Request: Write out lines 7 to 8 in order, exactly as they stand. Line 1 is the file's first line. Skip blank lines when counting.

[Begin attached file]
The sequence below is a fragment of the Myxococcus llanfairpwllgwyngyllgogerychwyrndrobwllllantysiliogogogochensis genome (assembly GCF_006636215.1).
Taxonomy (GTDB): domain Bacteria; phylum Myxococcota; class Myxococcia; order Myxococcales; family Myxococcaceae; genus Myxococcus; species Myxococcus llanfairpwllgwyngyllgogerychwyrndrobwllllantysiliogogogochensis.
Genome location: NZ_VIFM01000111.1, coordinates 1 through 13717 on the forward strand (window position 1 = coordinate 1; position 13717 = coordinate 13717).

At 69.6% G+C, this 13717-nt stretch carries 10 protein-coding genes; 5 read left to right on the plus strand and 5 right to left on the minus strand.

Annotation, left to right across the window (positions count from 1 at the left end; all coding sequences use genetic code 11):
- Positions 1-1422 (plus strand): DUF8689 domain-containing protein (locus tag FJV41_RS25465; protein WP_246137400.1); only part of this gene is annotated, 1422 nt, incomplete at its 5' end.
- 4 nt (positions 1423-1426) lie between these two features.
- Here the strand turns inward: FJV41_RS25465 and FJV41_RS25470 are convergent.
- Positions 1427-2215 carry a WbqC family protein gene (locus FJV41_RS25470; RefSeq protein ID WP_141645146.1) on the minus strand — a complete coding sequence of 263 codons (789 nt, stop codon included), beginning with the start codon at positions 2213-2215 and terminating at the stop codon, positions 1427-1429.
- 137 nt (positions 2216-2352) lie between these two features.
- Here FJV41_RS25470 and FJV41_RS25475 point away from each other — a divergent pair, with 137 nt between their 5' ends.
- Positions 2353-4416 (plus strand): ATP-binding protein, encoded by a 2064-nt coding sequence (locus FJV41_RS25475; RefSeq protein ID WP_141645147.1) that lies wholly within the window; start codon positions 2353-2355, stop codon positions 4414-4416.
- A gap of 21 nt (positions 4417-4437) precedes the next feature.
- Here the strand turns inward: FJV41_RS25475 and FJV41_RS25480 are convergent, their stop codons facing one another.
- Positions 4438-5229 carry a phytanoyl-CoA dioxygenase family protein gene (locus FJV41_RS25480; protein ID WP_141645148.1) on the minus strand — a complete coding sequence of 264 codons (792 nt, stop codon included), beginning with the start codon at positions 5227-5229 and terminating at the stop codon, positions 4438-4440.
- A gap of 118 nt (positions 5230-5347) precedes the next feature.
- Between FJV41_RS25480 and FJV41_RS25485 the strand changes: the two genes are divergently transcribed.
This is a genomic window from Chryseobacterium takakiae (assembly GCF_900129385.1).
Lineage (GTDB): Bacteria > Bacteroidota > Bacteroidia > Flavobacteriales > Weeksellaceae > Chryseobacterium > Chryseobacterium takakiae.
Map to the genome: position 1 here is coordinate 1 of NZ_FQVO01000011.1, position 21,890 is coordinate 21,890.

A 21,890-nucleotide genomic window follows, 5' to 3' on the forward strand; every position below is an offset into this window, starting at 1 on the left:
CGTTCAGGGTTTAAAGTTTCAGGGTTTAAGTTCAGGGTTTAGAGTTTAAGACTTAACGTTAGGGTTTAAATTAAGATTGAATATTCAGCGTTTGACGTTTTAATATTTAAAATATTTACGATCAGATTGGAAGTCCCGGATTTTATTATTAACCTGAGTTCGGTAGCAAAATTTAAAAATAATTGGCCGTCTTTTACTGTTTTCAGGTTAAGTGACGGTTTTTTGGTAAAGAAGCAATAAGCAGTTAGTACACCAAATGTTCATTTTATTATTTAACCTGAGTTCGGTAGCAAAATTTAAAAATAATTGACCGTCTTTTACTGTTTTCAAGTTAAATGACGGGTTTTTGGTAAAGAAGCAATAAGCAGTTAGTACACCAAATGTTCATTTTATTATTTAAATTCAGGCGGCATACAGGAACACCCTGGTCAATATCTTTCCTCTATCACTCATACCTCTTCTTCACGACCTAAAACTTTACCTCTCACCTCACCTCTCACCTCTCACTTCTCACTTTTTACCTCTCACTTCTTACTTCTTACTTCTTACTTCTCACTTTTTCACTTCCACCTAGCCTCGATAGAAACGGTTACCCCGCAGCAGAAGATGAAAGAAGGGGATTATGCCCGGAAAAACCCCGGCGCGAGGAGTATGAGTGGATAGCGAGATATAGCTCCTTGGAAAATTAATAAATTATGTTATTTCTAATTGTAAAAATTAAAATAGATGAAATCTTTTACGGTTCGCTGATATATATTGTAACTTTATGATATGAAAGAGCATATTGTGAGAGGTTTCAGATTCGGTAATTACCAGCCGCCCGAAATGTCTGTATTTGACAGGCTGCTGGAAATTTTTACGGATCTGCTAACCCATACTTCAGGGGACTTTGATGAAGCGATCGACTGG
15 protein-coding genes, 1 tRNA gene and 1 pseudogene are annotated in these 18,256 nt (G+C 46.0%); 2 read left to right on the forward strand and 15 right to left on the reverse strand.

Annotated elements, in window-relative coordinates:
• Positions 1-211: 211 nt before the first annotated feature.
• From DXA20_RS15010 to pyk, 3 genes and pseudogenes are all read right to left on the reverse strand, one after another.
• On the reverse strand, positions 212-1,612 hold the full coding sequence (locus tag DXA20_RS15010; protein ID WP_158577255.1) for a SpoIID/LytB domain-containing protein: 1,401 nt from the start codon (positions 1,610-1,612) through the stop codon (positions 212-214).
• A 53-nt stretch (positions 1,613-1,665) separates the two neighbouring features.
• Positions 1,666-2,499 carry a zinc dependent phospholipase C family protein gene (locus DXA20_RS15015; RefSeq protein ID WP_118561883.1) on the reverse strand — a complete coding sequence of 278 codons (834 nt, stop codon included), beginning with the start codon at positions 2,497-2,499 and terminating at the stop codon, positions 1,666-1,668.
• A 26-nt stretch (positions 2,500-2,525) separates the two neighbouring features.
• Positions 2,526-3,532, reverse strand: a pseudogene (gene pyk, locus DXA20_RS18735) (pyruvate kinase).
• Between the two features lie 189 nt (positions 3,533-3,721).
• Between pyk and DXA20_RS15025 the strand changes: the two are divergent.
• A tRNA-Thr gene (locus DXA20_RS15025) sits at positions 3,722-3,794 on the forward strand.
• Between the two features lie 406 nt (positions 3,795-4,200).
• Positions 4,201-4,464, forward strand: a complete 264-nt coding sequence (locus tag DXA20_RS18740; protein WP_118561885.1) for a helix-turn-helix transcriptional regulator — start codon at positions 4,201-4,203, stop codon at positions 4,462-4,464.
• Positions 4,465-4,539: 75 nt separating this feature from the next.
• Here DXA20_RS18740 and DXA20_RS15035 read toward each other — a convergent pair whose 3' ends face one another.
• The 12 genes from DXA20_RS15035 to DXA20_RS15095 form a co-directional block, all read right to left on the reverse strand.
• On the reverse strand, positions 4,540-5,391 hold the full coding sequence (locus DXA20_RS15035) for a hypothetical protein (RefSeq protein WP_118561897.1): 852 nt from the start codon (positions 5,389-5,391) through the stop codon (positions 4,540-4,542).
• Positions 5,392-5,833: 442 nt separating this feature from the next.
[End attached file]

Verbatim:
- 4 nt (positions 1423-1426) lie between these two features.
- Here the strand turns inward: FJV41_RS25465 and FJV41_RS25470 are convergent.